Most decision makers are familiar with the statistical average and standard deviation measures. But risk management typically focuses on unlikely “tail” events. The financial crisis helped popularize the term “fat tails” to represent the idea that these extreme events are more likely than we might have believed. To move beyond “thin tailed” models, we need a way to describe the fatness of the tail.

## Extrapolating the Tail of the Risk Model

The statistical approach to building a model of risk involves collecting observations and then using the data—along with a general understanding of the underlying phenomena—to choose a probability distribution function (PDF).

This process is often explained in terms of “fitting” one of several common PDFs to the data. But an alternate view of the process would be to think of it as an extrapolation, because most observed values are near the mean. Under the so-called Normal PDF, we expect observations to fall within one standard deviation of the mean about two-thirds of the time, and within two standard deviations almost 98% of the time. When modeling annual phenomena, it is unlikely that we will have even one observation to guide the fit at the 99^{th} percentile[i].

So, in most cases, we really are using the shape of the PDF to extrapolate into the tail. But we often gloss over that fact. Model documentation sometimes states the PDF used for extrapolation, but rarely discusses why that PDF was chosen and almost never mentions the importance of the modeler’s judgment in selecting the parameters that determine extreme values via extrapolation.

## A New Measure: Coefficient of Riskiness

During the financial crisis David Viniar, CFO of Goldman Sachs, famously observed “*we are seeing things that were 25 standard deviation moves, several days in a row.”*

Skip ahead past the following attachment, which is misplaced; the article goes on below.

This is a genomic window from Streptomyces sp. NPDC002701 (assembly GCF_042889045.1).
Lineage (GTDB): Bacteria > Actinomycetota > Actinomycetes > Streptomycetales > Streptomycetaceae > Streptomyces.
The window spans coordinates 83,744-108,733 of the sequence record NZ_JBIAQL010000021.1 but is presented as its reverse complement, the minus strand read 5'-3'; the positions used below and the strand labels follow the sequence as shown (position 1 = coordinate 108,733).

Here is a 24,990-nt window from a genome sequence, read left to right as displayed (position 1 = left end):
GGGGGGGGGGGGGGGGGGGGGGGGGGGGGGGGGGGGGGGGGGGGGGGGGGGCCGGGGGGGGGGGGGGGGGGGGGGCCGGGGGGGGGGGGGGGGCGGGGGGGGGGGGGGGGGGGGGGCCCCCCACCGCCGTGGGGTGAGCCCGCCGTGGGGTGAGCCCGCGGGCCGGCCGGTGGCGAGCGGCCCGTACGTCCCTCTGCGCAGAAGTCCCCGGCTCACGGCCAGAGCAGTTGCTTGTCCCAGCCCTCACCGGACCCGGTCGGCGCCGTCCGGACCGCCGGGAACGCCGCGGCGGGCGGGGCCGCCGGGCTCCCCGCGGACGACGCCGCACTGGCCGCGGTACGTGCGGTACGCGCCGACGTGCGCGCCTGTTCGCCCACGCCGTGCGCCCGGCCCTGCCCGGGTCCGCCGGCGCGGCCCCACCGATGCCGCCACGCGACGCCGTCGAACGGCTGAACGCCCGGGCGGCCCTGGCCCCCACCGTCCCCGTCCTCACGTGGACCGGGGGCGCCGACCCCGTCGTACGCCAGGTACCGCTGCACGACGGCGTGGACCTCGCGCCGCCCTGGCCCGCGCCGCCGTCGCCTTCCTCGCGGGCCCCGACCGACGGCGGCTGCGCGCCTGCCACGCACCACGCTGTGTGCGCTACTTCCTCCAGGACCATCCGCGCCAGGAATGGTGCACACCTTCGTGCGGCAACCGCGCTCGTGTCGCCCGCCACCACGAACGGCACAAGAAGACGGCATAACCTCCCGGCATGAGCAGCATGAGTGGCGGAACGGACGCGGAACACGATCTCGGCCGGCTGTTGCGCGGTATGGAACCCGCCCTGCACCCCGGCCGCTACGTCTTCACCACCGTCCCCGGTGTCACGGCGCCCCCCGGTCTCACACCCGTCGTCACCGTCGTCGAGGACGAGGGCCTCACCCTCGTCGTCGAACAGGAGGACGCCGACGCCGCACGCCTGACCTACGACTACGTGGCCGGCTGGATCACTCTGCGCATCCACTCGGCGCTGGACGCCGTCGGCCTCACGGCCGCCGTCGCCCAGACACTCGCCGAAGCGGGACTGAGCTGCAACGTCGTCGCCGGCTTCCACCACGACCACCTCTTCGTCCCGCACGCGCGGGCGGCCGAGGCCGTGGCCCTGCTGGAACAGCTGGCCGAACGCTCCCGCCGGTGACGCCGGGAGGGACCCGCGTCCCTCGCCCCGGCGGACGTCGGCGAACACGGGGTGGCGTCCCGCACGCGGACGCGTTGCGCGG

That might have suggested he was using the wrong model. But our own work with insurance risk models shows that “tail” events can be many multiples of standard deviation away from the mean. This is the idea of the “coefficient of riskiness”: it’s a new way to describe fatness of tails.

We define the coefficient of riskiness (CoR) as the number of standard deviations that the 99.9^{th} percentile value is from the mean[ii].

CoR = (V_{.999} –* µ)/σ*

We use mean and standard deviation in defining the CoR not because they are the mathematically optimal way to measure extreme value tendencies, but because they are the two risk modeling terms most widely known to business leaders.

These three metrics—mean, standard deviation, and CoR—let us describe a PDF’s average value, typical level of fluctuation, and potential for producing extreme results.

## Examples From Insurance Risk Models

Examining a large number of models Willis Re constructed for our insurance company clients (covering all perils and lines of business), we see quite a wide range of CoR values.

## Communicating Riskiness with CoR